Letter from the Office of the Superintending Aliens Officer (an office of the Home Office based in Liverpool) to the Home Office in London, 11 June, 1919. Catalogue reference: HO 45/11017/377969
June 11th, 1919.
Mr Kirkham had an interview with the Manager of the Employment Exchange, Liverpool, but the result was not satisfactory. He was told that farmers would not, or dare not, employ Chinese and Negroes on account of the bitter feeling that at present exists, and in the Ormskirk District, Irishmen are also unacceptable. He added that the coloured problem is causing them a good deal of anxiety, and he ventured the opinion that ultimately the Government will have to repatriate these unemployable men.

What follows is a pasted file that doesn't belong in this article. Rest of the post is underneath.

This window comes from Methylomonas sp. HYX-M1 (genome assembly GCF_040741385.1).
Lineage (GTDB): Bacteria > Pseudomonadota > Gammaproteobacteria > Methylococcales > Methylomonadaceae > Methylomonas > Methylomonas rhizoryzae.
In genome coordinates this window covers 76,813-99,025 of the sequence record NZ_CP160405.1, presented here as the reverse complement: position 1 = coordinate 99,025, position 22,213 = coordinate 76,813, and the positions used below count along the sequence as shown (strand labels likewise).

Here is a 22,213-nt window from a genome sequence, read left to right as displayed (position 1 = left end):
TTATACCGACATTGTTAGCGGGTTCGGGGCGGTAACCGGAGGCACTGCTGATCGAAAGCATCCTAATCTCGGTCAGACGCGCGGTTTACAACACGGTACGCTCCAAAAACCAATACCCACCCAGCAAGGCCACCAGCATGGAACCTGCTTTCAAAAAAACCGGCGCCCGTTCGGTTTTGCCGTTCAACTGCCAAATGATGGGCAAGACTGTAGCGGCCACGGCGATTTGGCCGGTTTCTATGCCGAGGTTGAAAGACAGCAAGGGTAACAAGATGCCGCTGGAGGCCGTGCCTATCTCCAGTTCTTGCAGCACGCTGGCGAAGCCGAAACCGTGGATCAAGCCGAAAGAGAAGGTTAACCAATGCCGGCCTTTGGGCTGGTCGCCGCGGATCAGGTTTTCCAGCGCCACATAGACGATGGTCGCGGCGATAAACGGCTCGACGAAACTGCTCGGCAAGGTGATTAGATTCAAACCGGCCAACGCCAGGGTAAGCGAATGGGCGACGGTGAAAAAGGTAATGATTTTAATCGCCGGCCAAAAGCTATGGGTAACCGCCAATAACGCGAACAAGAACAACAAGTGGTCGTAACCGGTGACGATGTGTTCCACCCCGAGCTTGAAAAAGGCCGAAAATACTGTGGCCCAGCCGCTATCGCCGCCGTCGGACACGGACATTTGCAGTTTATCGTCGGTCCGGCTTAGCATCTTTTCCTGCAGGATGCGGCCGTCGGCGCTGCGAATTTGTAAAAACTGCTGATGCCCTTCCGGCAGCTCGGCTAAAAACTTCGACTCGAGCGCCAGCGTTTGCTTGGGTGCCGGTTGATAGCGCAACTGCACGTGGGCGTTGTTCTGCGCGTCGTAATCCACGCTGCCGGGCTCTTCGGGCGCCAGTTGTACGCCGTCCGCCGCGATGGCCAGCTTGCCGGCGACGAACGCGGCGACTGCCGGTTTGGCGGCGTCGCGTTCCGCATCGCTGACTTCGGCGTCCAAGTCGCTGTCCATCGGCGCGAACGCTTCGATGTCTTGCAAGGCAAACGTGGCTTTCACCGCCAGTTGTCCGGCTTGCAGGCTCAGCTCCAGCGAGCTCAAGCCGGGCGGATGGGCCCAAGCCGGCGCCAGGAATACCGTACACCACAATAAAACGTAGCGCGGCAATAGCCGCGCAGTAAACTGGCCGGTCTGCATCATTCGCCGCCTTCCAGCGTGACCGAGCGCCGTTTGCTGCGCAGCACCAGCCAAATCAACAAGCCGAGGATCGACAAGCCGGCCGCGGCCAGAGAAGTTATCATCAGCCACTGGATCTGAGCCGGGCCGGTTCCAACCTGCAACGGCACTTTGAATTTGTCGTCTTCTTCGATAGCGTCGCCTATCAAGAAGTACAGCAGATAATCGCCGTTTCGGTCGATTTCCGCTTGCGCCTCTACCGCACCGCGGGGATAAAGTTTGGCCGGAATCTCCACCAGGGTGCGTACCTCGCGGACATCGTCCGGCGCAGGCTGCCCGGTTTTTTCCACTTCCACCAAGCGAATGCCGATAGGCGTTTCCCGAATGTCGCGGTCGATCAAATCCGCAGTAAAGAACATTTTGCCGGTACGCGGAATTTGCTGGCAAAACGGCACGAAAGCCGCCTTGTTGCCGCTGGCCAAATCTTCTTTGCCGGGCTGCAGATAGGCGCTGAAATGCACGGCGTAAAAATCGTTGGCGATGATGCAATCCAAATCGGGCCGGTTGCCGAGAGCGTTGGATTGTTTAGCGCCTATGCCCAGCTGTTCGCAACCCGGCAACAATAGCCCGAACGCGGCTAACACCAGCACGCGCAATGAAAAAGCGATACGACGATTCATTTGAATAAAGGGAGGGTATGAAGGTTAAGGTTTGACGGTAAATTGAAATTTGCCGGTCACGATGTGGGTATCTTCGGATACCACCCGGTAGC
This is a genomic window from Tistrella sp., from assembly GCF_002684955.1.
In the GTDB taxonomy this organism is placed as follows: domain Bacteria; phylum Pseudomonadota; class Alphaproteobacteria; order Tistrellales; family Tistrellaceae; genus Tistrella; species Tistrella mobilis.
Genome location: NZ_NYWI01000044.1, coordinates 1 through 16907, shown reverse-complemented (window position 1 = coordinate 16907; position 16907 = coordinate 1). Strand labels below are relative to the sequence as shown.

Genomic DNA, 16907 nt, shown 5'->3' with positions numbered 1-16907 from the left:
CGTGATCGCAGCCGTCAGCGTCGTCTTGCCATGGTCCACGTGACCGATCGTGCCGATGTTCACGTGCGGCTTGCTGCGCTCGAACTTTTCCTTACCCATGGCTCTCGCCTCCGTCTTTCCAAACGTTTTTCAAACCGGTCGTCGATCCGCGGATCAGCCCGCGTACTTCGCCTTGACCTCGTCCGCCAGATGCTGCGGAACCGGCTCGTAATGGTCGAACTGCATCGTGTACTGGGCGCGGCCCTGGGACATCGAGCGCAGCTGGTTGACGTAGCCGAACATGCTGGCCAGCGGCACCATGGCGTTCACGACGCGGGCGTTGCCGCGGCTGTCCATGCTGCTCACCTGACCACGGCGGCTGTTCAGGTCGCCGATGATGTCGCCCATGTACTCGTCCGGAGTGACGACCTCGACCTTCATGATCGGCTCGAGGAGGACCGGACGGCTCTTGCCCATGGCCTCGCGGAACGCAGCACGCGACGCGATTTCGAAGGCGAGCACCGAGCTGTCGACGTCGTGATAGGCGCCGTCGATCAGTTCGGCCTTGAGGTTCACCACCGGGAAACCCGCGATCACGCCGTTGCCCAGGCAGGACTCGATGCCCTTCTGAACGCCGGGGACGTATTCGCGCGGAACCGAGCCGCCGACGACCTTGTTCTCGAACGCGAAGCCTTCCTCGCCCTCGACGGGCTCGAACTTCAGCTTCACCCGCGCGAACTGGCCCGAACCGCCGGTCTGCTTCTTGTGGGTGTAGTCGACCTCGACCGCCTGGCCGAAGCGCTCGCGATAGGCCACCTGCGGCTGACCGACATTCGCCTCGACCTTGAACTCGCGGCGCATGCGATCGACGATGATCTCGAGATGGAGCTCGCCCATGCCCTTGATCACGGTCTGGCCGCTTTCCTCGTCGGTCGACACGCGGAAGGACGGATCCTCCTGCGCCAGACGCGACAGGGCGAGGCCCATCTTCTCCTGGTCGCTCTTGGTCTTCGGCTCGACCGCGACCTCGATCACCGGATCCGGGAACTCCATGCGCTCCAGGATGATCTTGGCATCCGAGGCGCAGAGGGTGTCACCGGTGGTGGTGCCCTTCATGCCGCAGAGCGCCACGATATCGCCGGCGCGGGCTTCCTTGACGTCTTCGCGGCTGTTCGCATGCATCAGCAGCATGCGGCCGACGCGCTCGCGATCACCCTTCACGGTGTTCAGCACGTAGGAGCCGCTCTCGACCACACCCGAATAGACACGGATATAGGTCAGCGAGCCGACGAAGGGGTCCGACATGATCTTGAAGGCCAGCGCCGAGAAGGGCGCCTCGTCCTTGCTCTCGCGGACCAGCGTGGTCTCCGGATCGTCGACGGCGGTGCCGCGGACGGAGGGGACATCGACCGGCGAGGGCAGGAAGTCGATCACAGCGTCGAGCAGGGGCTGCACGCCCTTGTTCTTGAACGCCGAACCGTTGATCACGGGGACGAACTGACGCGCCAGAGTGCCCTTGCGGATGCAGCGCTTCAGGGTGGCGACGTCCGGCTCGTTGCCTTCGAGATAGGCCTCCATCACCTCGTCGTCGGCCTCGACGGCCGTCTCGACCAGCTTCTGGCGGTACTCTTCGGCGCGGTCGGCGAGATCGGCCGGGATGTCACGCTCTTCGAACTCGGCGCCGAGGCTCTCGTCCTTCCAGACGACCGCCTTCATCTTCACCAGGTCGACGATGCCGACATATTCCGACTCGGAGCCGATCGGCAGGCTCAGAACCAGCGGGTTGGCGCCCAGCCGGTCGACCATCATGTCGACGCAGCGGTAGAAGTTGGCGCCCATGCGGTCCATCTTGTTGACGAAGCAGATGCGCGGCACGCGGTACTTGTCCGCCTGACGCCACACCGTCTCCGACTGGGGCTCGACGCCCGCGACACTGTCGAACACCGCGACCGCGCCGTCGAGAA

There has been quite an outbreak of racial rioting in Liverpool during the last week, mainly directed against British Negroes. Possibly the outbreak is quite sporadic, but while the feeling lasts it will make it all the more difficult for coloured men of any kind to obtain work – or justice.
The attached cuttings are from today’s Liverpool Post and are of interest.
« Return to 1919 race riots
Look at source 4.
- Why was there a meeting between Mr Kirkham and the employment exchange?
- What do you think the writer means by ‘the coloured problem’?
- How does he suggest that this could be solved?
- Why are ‘Chinese and Negroes’ described as unemployable?
- Why is the employment of Irishmen described as ‘unacceptable’?
- What does this document infer about racial tensions in Liverpool at that time?